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I understand from Hinton's paper that T-SNE does a good job in keeping local similarities and a decent job in preserving global structure (clusterization).

However I'm not clear if points appearing closer in a 2D t-sne visualization can be assumed as "more-similar" data-points. I'm using data with 25 features.

As an example, observing the image below, can I assume that blue datapoints are more similar to green ones, specifically to the biggest green-points cluster?. Or, asking differently, is it ok to assume that blue points are more similar to green one in the closest cluster, than to red ones in the other cluster? (disregarding green points in the red-ish cluster)

enter image description here

When observing other examples, such as the ones presented at sci-kit learn Manifold learning it seems right to assume this, but I'm not sure if is correct statistically speaking.

enter image description here

EDIT

I have calculated the distances from the original dataset manually (the mean pairwise euclidean distance) and the visualization actually represents a proportional spatial distance regarding the dataset. However, I would like to know if this is fairly acceptable to be expected from the original mathematical formulation of t-sne and not mere coincidence.

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    $\begingroup$ The blue points are the closest to their respective neighbor green points, this is how the embedding was performed. Loosely speaking the similarities (or distance) should be preserved. Going from 25 dimensions to only 2 very likely results in loss of information, but the 2D representation is the closest that can be shown on the screen. $\endgroup$ – Vladislavs Dovgalecs Mar 21 '16 at 23:50
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I would present t-SNE as a smart probabilistic adaptation of the Locally-linear embedding. In both cases, we attempt to project points from a high dimensional space to a small one. This projection is done by optimizing the conservation of local distances (directly with LLE, preproducing a probabilistic distribution and optimizing the KL-divergence with t-SNE). Then if your question is, does it keep global distances, the answer is no. It will depend on the "shape" of your data (if the distribution is smooth, then distances should be somehow conserved).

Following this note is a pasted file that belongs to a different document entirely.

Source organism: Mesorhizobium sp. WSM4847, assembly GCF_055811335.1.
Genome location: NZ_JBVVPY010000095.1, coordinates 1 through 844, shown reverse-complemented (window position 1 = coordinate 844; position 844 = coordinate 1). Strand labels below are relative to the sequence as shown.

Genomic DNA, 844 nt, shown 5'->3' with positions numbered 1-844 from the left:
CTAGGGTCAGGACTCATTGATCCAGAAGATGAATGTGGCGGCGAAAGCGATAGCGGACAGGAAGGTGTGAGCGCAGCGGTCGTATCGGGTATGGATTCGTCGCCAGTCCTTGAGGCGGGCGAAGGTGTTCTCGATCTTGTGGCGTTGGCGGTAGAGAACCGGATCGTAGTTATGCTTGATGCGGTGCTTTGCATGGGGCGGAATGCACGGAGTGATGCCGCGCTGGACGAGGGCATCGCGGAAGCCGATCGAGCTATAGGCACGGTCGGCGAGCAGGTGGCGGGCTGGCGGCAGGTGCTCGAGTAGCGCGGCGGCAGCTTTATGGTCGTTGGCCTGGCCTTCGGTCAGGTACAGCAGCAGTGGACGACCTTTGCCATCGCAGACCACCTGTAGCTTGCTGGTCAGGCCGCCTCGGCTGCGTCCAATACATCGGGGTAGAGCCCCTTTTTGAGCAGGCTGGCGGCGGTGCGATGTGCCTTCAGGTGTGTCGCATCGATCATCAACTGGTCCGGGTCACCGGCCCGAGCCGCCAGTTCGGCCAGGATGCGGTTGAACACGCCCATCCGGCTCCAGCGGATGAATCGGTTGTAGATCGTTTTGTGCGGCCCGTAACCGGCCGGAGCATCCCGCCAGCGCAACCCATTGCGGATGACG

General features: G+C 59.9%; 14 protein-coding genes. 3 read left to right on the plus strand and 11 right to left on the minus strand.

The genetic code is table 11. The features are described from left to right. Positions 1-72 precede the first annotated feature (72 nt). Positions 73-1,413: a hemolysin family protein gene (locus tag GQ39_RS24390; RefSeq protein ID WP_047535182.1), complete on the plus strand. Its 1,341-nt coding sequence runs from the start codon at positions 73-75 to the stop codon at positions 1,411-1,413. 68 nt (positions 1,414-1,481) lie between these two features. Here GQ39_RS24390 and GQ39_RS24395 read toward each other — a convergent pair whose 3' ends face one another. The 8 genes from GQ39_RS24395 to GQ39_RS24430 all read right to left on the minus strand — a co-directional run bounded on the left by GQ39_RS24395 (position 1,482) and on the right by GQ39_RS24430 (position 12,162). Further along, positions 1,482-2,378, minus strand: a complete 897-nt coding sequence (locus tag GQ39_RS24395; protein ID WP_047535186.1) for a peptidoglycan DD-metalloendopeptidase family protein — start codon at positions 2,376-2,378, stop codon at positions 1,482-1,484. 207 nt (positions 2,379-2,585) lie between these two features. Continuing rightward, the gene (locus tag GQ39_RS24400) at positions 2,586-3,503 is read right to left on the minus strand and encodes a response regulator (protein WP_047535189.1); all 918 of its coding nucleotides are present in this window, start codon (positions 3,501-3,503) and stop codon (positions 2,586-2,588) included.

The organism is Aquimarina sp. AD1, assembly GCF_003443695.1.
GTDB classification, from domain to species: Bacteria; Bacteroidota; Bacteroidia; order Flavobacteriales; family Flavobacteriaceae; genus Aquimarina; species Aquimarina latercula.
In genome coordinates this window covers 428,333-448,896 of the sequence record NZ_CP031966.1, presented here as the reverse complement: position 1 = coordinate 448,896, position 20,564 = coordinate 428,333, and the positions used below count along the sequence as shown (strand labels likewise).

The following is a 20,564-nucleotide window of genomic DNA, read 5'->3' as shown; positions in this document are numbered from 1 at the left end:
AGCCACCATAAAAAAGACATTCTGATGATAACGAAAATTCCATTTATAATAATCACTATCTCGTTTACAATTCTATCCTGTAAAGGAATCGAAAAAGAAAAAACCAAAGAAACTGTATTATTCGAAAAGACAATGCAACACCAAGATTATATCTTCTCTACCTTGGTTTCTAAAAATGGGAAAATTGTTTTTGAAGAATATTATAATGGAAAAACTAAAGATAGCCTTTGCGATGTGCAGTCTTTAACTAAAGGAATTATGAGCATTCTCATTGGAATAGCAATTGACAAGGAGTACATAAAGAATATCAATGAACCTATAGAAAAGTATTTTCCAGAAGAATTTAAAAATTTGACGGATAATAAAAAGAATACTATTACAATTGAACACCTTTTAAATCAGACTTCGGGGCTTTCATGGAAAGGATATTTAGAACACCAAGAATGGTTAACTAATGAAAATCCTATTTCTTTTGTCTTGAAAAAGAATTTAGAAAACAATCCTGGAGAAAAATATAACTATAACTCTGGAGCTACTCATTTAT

t-SNE actually doesn't work well on the swiss roll (your "S" 3D image) and you can see that, in the 2D result, the very middle yellow points are generally closer to the red ones than the blue ones (they are perfectly centered in the 3D image).

An other good example of what t-SNE does is the clustering of handwritten digits. See the examples on this link:https://lvdmaaten.github.io/tsne/

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    $\begingroup$ What I mean is that you can't just use distance in the lower space as a similarity criterion. t-SNE will keep the global structure such as clusters but doesn't necessary keeps distances. This will depend on the shape of the high dimensional data and the perplexity you use. $\endgroup$ – Robin Mar 22 '16 at 12:07
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    $\begingroup$ Ok I see. Thanks for clarifying. Yes I agree that distances in lower space would not be accurate. Now, since t-sne is practical for visualization can I use distances in the lower dimensional plot conceptually? For example in my plot can I say with certainty that blue points are closer or more similar to green ones than to red ones, given the obvious separation of the three groups in the 2d space. Or that would be also hard to say? $\endgroup$ – Javierfdr Mar 22 '16 at 13:09
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    $\begingroup$ It pretty hard to say. The points in the low dimensional space are initialized with a gaussian distribution centered on the origin. They are then iteratively replaced optimizing the KL-divergence. So I would say that in your case blue points are more similar to the green cluster but there is now way to evaluate how closer they are than to the red cluster. t-SNE. $\endgroup$ – Robin Mar 22 '16 at 22:52
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    $\begingroup$ Taken together, t-SNE puts emphasis on (1) modeling dissimilar datapoints by means of large pair-wise distances, and (2) modeling similar datapoints by means of small pairwise distances. Specifically, t-SNE introduces long-range forces in the low-dimensional map that can pull back together two (clusters of) similar points that get separated early on in the optimization. $\endgroup$ – Robin Mar 22 '16 at 22:54
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    $\begingroup$ Very nice explanation. Thank you very much for your effort. I think that you different comments put together a complete answer. $\endgroup$ – Javierfdr Mar 23 '16 at 20:33

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